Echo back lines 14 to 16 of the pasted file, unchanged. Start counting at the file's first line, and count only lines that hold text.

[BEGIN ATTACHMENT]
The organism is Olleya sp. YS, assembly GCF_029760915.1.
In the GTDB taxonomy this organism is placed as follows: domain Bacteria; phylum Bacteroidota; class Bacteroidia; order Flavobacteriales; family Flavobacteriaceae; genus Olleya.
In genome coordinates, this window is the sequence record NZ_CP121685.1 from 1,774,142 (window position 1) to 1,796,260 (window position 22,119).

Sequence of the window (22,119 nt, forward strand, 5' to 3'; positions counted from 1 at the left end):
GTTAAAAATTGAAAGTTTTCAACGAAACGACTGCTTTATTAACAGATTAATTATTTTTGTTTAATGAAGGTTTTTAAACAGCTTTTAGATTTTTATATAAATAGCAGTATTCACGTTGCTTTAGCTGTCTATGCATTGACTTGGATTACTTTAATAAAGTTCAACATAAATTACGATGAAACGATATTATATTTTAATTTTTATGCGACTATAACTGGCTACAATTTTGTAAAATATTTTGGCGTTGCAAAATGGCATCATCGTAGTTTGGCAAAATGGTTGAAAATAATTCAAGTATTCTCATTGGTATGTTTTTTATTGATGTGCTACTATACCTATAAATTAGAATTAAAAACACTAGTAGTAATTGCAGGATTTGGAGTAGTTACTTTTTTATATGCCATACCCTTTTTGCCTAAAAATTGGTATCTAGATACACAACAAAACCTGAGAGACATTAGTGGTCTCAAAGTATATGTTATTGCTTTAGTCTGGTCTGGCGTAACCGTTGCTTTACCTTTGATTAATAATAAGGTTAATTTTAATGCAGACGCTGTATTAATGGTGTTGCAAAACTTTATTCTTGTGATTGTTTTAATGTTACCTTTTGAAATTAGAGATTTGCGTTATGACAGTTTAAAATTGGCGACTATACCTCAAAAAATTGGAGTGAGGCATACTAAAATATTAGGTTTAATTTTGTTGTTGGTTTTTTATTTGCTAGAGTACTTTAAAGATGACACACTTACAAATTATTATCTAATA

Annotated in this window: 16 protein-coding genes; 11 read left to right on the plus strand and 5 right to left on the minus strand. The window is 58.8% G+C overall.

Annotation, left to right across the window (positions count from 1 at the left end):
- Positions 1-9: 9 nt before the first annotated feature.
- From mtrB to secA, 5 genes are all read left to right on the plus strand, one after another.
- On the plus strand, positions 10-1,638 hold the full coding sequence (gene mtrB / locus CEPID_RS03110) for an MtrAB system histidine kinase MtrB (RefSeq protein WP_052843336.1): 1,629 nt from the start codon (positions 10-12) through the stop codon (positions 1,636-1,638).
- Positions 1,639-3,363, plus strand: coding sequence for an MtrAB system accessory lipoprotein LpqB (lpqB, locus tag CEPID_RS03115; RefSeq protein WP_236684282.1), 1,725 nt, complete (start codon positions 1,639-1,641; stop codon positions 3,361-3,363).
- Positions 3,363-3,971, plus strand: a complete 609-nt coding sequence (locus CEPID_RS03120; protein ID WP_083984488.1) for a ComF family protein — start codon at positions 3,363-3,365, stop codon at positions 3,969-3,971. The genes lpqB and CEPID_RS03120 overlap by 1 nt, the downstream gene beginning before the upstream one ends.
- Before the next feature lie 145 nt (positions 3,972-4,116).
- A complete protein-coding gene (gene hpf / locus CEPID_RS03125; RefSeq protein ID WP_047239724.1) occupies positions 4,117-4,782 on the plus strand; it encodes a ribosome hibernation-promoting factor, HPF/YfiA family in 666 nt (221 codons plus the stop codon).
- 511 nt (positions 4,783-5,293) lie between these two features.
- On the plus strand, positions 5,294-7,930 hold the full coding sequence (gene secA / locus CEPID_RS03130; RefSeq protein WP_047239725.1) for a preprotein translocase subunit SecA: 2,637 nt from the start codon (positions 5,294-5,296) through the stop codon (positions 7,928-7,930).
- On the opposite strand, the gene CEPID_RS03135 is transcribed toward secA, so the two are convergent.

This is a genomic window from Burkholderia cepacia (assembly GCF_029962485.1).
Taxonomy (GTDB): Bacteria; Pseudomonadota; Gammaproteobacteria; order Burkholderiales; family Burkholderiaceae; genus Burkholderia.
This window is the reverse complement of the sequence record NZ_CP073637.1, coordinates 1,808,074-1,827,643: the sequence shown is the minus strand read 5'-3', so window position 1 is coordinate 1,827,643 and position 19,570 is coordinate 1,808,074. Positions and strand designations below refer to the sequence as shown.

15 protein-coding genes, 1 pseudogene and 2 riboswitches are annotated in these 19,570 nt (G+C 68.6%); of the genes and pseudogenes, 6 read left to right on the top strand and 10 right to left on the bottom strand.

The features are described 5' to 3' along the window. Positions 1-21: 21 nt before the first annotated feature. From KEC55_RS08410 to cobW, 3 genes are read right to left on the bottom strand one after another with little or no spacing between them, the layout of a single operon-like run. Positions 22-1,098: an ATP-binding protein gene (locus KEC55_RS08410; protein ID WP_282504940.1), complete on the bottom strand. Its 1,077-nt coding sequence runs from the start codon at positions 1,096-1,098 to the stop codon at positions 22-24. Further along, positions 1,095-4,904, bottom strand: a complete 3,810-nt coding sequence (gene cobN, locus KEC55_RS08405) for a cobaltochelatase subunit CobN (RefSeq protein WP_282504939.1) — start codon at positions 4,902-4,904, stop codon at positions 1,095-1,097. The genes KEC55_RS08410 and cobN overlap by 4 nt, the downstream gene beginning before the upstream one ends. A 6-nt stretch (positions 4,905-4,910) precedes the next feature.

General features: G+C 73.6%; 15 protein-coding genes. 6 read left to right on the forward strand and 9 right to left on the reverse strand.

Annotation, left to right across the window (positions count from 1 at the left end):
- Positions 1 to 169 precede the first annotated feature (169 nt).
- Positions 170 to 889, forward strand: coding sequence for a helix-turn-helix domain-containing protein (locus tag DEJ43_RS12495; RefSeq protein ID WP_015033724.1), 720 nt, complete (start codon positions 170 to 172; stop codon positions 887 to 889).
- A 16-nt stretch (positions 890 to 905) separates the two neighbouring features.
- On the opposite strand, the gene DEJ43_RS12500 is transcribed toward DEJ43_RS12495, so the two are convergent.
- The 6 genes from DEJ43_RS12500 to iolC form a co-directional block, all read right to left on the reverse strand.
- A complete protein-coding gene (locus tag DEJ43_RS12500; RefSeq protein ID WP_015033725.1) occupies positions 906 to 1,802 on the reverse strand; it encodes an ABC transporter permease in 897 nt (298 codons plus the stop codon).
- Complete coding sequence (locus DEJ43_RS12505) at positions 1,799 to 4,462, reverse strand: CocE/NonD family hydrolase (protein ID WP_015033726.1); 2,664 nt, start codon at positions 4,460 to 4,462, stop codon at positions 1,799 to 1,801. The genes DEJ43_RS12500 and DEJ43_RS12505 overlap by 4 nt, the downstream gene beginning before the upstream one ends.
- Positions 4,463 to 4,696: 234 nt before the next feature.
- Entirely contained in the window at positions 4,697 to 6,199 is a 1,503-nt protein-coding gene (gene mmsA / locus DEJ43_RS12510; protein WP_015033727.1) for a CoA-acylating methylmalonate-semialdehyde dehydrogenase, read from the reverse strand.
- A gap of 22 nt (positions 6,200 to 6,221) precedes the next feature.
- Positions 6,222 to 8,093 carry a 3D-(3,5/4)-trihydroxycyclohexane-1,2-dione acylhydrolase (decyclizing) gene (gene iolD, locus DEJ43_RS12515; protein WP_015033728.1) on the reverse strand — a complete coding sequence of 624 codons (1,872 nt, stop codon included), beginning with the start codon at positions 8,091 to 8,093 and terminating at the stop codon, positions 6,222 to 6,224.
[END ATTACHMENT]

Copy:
- A complete protein-coding gene (gene hpf / locus CEPID_RS03125; RefSeq protein ID WP_047239724.1) occupies positions 4,117-4,782 on the plus strand; it encodes a ribosome hibernation-promoting factor, HPF/YfiA family in 666 nt (221 codons plus the stop codon).
- 511 nt (positions 4,783-5,293) lie between these two features.
- On the plus strand, positions 5,294-7,930 hold the full coding sequence (gene secA / locus CEPID_RS03130; RefSeq protein WP_047239725.1) for a preprotein translocase subunit SecA: 2,637 nt from the start codon (positions 5,294-5,296) through the stop codon (positions 7,928-7,930).